China’s oldest credit rating agency, Chengxin International Credit Rating (CCXI), made headlines this week by downgrading the United States’ credit rating. The agency lowered the rating from AAAg to AAg+ and attributed this decision to the escalating political discord, rising inflation, and the ongoing impasse over the debt ceiling.

U.S. Credit Rating Suffers Downgrade by Chinese Credit Agency Amidst Debt-Ceiling Issues

China’s Chengxin International Credit Rating (CCXI) has joined the chorus of credit agencies expressing concern over the United States’ credit rating. Following earlier warnings from Moody’s, S&P, and Fitch regarding the debt ceiling standoff, CCXI has now downgraded the U.S. credit rating.

In alignment with its counterparts, CCXI points to the lingering debt ceiling issue as a primary reason for the downgrade. Additionally, the agency highlights the exacerbation of political divisions, which has further complicated the negotiation process.

“The intensification of political divisions between the two parties in the United States has increased the difficulty of resolving the debt-ceiling issue,” CCXI’s downgrade notice details. Beijing’s credit agency added that a “deterioration in fiscal strength and frequent breaches of the debt ceiling continue to erode the credit base of the U.S. dollar.”

While CCXI took the bold step of downgrading the U.S. credit rating, the credit agencies Fitch, Moody’s, and S&P have chosen a different path. Rather than downgrading the rating like CCXI, these three agencies have opted to place the U.S. rating of “AAA” on watch.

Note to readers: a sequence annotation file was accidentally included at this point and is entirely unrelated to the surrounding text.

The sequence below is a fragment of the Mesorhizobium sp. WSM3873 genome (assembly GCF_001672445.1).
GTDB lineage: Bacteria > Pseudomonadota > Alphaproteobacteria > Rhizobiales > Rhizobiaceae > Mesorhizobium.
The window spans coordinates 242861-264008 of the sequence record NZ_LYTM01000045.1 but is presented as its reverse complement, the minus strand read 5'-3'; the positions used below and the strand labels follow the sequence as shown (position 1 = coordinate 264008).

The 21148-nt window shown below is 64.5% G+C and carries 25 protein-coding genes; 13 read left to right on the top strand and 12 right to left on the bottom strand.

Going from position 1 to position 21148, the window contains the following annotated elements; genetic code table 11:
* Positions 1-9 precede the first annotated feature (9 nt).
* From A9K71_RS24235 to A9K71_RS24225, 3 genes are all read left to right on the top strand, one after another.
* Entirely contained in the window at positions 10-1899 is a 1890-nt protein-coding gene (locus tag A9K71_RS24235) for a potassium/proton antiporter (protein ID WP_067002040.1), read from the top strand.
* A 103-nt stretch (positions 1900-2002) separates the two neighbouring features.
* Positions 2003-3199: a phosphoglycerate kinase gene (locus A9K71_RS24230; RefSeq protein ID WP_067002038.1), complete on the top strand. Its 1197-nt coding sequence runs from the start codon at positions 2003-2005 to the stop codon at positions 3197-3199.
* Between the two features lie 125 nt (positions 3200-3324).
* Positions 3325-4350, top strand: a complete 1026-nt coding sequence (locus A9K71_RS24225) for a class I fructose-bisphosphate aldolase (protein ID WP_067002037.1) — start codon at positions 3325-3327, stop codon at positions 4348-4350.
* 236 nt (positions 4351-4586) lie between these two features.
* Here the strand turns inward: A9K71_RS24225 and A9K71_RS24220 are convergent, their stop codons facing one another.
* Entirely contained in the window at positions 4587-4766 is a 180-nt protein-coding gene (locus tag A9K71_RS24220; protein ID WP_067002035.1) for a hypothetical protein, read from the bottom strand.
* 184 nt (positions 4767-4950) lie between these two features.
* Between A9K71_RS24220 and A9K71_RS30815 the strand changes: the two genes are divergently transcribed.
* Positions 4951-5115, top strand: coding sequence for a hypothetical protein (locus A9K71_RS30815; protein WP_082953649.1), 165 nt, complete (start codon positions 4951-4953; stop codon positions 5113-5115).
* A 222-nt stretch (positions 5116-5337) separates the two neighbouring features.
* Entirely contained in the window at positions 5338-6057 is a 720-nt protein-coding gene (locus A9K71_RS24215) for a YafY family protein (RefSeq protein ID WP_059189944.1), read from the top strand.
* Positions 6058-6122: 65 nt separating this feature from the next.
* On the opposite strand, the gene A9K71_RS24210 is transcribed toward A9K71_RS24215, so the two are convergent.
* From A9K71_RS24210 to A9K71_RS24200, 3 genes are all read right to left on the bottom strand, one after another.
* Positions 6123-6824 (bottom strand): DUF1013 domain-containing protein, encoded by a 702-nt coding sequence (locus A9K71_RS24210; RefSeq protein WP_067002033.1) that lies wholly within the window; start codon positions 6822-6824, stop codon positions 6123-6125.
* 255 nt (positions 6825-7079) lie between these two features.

“The Rating Watch Negative reflects the mounting political partisanship that hampers the timely resolution to raise or suspend the debt limit, with the approaching x date adding urgency,” Fitch elaborated in their assessment.

CCXI’s downgrade notice echoes this sentiment, emphasizing that even in the event of a consensus, confidence has been adversely affected. “Even if a consensus is reached, the brinkmanship would pose uncertainty to the U.S. government’s policy path and dampen economic confidence, which could trigger further volatility in U.S. politics and the economy,” the CCXI notice explains.

In the aftermath of credit agencies downgrading the U.S. banking sector due to the collapse of three major U.S. banks, the country now faces the repercussions of a credit rating downgrade. Notably, this marks the first instance of a Chinese institution openly stating concerns about the U.S. debt ceiling. The impact of sovereign rating declines extends beyond the immediate, as they have the potential to elevate short-term borrowing costs across various sectors.

What impact do you think the credit rating downgrade by China’s Chengxin International Credit Rating (CCXI) will have on the United States? Share your opinions and insights in the comments section below.

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